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Posts Tagged ‘African Short stories’

eforiro

There is this magic that happens when poets write prose.

Something about the freedom that poetry allows. Those flights of fancy, poetic license, loosening of strict grammatical rules and the rather ironic restrictions to the use of words which help create an all-round tighter prose output.

The brilliant poet and novelist Caoilinn Hughes in her June 2018 essay in GRANTA “When Poets Write Novels” summarizes it neatly as thus: It’s not just the sentences – though me-o-my, the sentences! – it’s the sensibility. When poets turn their hands to prose, those hands might well belong to Midas. In the best of these novels, poetry’s philosophy, acuity and truth-seeking are carried over into the prose.

I thus approached the reading of Efo Riro and other stories, the collection of stories by Iquo DianaAbasi with a certain kind of expectation. Besides the title – a rich vegetable delicacy of Western Nigerian origin – which very easily could make one salivate in anticipation, the author herself is a poet and remarkably, her 2013 collection of poems Symphony of Becoming was shortlisted for the Nigeria Prize for Literature among other such accolades. I can say quite frankly that I was not disappointed.

Efo Riro and other stories brings together 19 short stories all of which are set primarily in Nigeria and cover a range of themes and contemporary human-interest issues that form a chunk of our daily realities as Nigerians. From domestic abuse, love, heart breaks and social media shenanigans to mysterious disappearances, polygamy, abortion, betrayal and post-partum depression. And as diverse as the themes are, so are the characters as well as the literary devises Iquo employs in serving each narrative, presenting in the whole a complete package, enough to tantalize your literary palate.

A quick look at a few of the stories will be apt to paint a general picture. The opening story Efo Riro from which the collection derives its title is told completely in pidgin English. The humour laden story of the driver of a red Venza which grew wings in broad day light is an ode to the beauty in our pidgin English and a peep into what it can be used to achieve in contemporary Nigerian fiction writing.

Your Tongue is Fettered is about the twist in the tale of a ritual to revive a sick husband. In E-Pals, the daily gossip threads we are often regaled with on twitter comes to life, showcasing what love and lust feels like in the age of the internet.

Read full review here in the Lagos Review

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So i decided to gather my short stories published in various journals and sites over time..to put them together in a page. Some of the sites no longer exist and sadly those stories are gone…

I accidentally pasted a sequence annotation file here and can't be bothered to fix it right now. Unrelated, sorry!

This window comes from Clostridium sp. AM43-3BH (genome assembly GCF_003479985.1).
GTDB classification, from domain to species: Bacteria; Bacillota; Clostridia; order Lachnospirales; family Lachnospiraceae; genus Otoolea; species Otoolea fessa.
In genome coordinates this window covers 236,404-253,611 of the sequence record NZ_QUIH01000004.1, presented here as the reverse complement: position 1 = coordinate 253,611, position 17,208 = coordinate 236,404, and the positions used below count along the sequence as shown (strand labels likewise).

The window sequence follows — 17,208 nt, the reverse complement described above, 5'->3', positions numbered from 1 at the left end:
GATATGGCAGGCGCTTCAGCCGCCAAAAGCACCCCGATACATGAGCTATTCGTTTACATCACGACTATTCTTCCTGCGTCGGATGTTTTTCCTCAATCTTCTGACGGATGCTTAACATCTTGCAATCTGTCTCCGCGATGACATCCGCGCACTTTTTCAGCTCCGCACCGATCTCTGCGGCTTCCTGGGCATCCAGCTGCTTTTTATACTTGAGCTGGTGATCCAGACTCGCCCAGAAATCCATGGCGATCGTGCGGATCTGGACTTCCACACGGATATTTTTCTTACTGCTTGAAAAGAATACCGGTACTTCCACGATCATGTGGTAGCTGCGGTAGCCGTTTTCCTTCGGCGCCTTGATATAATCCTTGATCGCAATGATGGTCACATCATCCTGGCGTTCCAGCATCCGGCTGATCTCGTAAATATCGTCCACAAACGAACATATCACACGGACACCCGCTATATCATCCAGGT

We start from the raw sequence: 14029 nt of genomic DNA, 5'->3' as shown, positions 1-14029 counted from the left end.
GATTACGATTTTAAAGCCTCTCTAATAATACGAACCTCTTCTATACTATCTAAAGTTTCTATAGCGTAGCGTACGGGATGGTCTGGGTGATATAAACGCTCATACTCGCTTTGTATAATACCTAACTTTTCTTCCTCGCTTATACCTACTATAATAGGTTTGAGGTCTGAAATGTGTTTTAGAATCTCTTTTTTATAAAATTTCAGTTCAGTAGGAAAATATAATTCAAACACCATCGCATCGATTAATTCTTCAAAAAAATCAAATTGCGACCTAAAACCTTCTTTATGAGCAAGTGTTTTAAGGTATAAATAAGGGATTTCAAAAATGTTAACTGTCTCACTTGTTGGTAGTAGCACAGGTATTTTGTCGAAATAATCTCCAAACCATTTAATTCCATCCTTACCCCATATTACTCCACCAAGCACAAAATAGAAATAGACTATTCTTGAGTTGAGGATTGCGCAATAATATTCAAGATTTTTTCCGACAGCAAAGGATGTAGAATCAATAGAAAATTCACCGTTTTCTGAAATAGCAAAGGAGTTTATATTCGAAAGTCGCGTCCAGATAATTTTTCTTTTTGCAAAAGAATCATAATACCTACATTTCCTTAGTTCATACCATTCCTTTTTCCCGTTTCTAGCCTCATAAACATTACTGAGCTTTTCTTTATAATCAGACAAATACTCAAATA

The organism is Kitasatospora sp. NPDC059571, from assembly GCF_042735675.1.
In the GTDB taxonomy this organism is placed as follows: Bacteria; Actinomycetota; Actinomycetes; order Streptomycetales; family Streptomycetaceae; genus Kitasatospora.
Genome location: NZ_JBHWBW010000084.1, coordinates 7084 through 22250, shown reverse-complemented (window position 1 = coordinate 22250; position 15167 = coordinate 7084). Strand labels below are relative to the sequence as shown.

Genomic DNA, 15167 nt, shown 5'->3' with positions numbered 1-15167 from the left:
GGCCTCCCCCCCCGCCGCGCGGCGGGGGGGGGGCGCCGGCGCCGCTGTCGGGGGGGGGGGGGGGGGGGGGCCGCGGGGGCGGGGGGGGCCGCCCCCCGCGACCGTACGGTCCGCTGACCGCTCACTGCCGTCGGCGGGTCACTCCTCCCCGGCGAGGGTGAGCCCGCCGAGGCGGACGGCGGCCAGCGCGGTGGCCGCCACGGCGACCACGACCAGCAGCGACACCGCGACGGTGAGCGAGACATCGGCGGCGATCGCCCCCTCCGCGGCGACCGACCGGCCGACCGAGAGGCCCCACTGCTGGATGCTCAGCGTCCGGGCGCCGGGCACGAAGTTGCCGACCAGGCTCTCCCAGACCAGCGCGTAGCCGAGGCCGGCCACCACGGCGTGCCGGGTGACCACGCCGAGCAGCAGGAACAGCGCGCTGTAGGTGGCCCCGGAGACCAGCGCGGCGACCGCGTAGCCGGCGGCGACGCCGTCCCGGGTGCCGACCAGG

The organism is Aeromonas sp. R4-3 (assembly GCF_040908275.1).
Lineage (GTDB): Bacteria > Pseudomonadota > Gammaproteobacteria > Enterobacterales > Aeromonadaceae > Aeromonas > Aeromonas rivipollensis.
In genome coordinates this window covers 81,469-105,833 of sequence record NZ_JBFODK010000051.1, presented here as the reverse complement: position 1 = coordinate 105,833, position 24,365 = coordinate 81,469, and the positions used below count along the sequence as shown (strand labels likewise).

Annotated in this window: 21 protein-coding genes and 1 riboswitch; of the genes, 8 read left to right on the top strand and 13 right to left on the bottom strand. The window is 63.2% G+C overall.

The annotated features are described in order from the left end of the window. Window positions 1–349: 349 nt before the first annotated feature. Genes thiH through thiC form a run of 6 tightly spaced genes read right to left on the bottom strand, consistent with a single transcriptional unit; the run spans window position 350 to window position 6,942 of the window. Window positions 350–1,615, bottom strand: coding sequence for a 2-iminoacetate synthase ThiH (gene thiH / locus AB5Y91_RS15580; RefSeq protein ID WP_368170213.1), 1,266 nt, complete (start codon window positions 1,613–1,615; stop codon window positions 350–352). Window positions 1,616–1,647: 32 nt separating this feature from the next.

Here are those i found. Those included in my 2012 collection The Funeral Did not End have been marked.

Confessions in AFREADA | February 2016

On the Hot Seat in African Writer | January 2010 (TFDNE)

Samia in Thrice Fiction & Parresia Blog | December 2018

Will you hug me again in Brittle Paper | March 2016

The Lunch on Good Friday in Maple Tree Literary Supplement | August 2010 (TFDNE)

The Lunch on Good Friday (Audio) in Pixelhose | September 2013

Dodan Barracks in Nigerians Talk Lit Mag | June 2012

JAMB in Nigerians Talk Lit Mag | November 2013

Epiphanies in ITCH Creative Journal | February 2016

Death on Gimbiya Street in Saraba | February 2010 (TFDNE)

Guilt Trip in Saraba | February 2013 (TFDNE)

The Assembly of the Former Heads in Kalahari Review | December 2014

Tunji’s Proposal in StoryTime | July 2009 (TFDNE)

My Ex in StoryTime | August 2009 (TFDNE)

Call Room in StoryTime | August 2011 (TFDNE)

Memories of Doctor Death in Prick of the Spindle | March 2013

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samia1My story #Samia is published in the latest edition of Thrice Fiction magazine. The magazine is filled with stories, art, and a few surprises from a variety of talented contributors  and is published three times a year. Best part, its FREE.

#Samia is the story about Samia Yusuf Omar a Somali athlete who died in the Mediterranean trying to cross to Europe to find safety and coaching in Europe.

For more on Samia Yusuf Omar, click here

Read my story online or download a copy to enjoy  from the link below. See Pages 23- 36.

http://www.thricefiction.com/

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